Semi-porcelain is commonly referred to as “ironstone,” but it also goes by other names. Though the fired clay body does appear somewhat vitreous (glass-like), it is actually a refined earthenware and not to be confused with true porcelain.
Differences from Porcelain
Porcelain clay is fired at temperatures above 1,300 degrees Celsius, and semi-porcelain, made from earthenware clay, is fired at around 1,200 degrees Celsius. A broken edge of semi-porcelain can be readily distinguished from porcelain.
Origins of Semi-Porcelain
In the early 19th century, English Staffordshire potteries began experimenting with a porcelain-like ware that could be cheaply mass-produced. Charles Mason patented this new ware in 1813, which he called “Ironstone China.”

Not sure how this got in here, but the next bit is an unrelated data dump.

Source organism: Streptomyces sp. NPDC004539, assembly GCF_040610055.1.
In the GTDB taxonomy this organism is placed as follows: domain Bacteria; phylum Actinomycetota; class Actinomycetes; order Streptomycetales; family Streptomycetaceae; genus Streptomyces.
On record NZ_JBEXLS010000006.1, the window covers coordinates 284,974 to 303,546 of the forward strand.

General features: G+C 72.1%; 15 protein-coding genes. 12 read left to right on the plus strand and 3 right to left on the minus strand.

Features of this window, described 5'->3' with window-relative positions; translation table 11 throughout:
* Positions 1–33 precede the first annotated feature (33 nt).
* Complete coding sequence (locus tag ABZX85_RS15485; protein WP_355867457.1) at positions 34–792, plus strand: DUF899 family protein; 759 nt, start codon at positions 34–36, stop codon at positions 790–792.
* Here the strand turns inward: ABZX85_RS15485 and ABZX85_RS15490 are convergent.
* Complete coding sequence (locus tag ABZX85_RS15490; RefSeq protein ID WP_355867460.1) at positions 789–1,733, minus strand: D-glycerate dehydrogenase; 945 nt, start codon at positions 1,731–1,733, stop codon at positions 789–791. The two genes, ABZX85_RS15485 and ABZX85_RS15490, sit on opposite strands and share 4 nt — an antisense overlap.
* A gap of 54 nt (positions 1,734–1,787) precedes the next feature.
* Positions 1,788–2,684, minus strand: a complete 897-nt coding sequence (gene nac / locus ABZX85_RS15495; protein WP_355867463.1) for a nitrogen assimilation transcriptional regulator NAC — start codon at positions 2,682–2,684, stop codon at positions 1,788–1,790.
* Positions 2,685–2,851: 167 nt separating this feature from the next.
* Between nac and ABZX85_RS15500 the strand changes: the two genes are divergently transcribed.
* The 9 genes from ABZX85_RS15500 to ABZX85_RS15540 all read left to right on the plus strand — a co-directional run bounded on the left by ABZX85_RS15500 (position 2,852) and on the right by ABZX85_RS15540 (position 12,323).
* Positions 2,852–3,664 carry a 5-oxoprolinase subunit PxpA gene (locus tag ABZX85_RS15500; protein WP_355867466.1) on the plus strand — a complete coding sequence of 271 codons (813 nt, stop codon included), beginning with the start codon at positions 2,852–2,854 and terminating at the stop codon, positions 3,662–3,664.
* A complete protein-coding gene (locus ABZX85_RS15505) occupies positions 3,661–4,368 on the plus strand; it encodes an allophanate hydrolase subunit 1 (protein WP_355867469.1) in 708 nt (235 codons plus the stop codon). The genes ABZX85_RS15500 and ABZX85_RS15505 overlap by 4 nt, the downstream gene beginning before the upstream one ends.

Staffordshire is the historic center of semi-porcelain (ironstone) production. By the mid-1800s, several Staffordshire potters produced ironstone because of the presence of high-quality clay within the district.
Americans quickly became consumers of semi-porcelain. After the Civil War, Ohio and New Jersey became the center of production in the U.S.
Semi-porcelain dishes are heavier and thicker than their porcelain counterparts (porcelain dishes are thin). Look for the terms, “semi porcelain,” “ironstone china,” “semi-vitreous porcelain,” “English porcelain” or other similar names on the maker’s mark.